17 Pics That Reveal A Fake Neighborhood Built By The US Army

During World War 2, the US Army requested thousands of B-17 Bomber planes. They were produced in this Boeing factory in Seattle which, clearly, had to be secured against any attack. In order to protect it against air strikes, they hired Hollywood set designers to build a fake neighborhood on top of it and inhabited the area with actors.

This may look like an ordinary neighborhood, but it's not.

This may look like an ordinary neighborhood, but it's not.

It was built on top of a Boeing factory in Seattle, in order to protect it from air strikes in WWII.

It was built on top of a Boeing factory in Seattle, in order to protect it from air strikes in WWII.

From above, it looked like a regular neighborhood.

From above, it looked like a regular neighborhood.

However, none of the trees, houses, cars, or streets were real.

However, none of the trees, houses, cars, or streets were real.

The fake neighborhood was built in 1944 and removed a year after the war.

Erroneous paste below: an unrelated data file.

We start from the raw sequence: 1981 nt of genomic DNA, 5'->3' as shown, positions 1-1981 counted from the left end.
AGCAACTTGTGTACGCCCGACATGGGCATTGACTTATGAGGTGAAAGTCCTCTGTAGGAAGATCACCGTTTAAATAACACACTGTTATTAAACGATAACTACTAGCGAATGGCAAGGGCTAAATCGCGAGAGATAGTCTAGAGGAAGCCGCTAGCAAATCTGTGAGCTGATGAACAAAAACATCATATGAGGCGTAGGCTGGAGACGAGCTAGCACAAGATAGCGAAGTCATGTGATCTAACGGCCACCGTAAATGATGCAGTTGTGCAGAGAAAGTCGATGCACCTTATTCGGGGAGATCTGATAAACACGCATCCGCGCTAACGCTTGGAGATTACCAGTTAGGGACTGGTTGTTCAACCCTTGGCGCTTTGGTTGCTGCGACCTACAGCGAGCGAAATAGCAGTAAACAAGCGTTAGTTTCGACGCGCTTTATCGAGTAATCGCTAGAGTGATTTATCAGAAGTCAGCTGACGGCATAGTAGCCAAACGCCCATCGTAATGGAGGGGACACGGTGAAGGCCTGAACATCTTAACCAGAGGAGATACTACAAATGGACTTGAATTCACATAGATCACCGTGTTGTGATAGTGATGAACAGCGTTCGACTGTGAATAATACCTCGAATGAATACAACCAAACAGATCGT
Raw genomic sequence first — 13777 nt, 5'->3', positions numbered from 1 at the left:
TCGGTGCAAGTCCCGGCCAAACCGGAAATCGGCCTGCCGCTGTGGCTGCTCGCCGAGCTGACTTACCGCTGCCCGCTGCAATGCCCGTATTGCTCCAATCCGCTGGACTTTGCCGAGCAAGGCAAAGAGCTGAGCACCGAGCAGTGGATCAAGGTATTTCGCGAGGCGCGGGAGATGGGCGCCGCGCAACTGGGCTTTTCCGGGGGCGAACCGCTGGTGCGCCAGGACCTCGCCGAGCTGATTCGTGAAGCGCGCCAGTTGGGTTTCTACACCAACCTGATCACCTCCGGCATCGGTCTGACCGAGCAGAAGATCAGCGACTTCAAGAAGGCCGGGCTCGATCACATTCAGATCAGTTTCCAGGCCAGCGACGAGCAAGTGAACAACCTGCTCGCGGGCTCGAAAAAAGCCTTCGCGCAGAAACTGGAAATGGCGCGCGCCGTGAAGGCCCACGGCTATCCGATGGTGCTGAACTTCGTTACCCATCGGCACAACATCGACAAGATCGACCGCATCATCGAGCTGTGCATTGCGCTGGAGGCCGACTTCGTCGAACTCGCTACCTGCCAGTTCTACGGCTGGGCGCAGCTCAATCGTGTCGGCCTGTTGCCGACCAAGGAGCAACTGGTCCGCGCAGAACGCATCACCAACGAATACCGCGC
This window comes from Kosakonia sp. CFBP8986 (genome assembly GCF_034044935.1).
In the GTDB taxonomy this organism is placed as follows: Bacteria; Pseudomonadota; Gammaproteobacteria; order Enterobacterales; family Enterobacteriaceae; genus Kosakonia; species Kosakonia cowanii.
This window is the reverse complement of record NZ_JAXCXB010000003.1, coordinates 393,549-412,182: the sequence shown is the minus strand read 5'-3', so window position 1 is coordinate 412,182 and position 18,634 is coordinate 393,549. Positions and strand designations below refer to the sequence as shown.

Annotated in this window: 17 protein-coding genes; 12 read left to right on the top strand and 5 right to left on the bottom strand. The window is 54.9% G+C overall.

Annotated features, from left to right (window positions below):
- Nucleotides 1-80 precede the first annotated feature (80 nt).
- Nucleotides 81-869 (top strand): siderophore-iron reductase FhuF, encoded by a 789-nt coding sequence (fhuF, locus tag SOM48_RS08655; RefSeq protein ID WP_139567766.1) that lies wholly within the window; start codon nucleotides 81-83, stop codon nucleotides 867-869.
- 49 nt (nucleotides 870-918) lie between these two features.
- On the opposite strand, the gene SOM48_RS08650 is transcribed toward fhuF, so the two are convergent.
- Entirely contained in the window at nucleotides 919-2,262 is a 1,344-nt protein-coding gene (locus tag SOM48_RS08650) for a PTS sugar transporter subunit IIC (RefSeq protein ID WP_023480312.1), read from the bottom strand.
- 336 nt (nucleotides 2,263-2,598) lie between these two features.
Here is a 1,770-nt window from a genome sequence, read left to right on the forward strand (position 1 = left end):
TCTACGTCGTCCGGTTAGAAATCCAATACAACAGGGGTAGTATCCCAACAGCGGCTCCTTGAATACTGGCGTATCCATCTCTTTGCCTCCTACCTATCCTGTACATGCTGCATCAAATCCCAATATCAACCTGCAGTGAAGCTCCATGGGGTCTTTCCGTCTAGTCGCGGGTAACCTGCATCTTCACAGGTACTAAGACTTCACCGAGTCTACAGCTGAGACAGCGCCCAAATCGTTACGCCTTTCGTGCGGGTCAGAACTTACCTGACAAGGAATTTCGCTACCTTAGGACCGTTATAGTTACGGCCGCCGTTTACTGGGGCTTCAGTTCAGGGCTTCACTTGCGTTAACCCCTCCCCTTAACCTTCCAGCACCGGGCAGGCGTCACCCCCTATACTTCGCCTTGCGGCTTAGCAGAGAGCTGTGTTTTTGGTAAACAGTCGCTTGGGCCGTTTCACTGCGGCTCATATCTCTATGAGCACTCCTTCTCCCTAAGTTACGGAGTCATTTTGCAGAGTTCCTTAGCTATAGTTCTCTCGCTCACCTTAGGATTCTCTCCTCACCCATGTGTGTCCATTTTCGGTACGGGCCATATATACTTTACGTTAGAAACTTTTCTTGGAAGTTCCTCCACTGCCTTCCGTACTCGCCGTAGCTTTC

The fake neighborhood was built in 1944 and removed a year after the war.

Hollywood set designer John Stewart Detlie used the same techniques as in the movies.

Hollywood set designer John Stewart Detlie used the same techniques as in the movies.

Fake streets, sidewalks, trees, fences, cars, and houses were set in place to create the illusion of a real neighborhood.

Fake streets, sidewalks, trees, fences, cars, and houses were set in place to create the illusion of a real neighborhood.

But underneath it, 30,000 workers were building 300 bombers per month to support the war against the Nazis.

But underneath it, 30,000 workers were building 300 bombers per month to support the war against the Nazis.

From above, this structure looked like a car parked on a street.

From above, this structure looked like a car parked on a street.

Joyce Howe and Susan Heidreich, walking over the camouflaged Boeing Plant 2

Joyce Howe and Susan Heidreich, walking over the camouflaged Boeing Plant 2

After the war, in the 1960s, the first Boeing 737s were assembled here, but the production was eventually moved to the neighboring Thompson SIte. Later, in the 1980s, this site was used as a machine shop, but that ultimately ended as work turned to more modern facilities. The structure fell into decay and in 2010, Boeing began the demolition of the plant.

Here's how it looks now.

Here's how it looks now.

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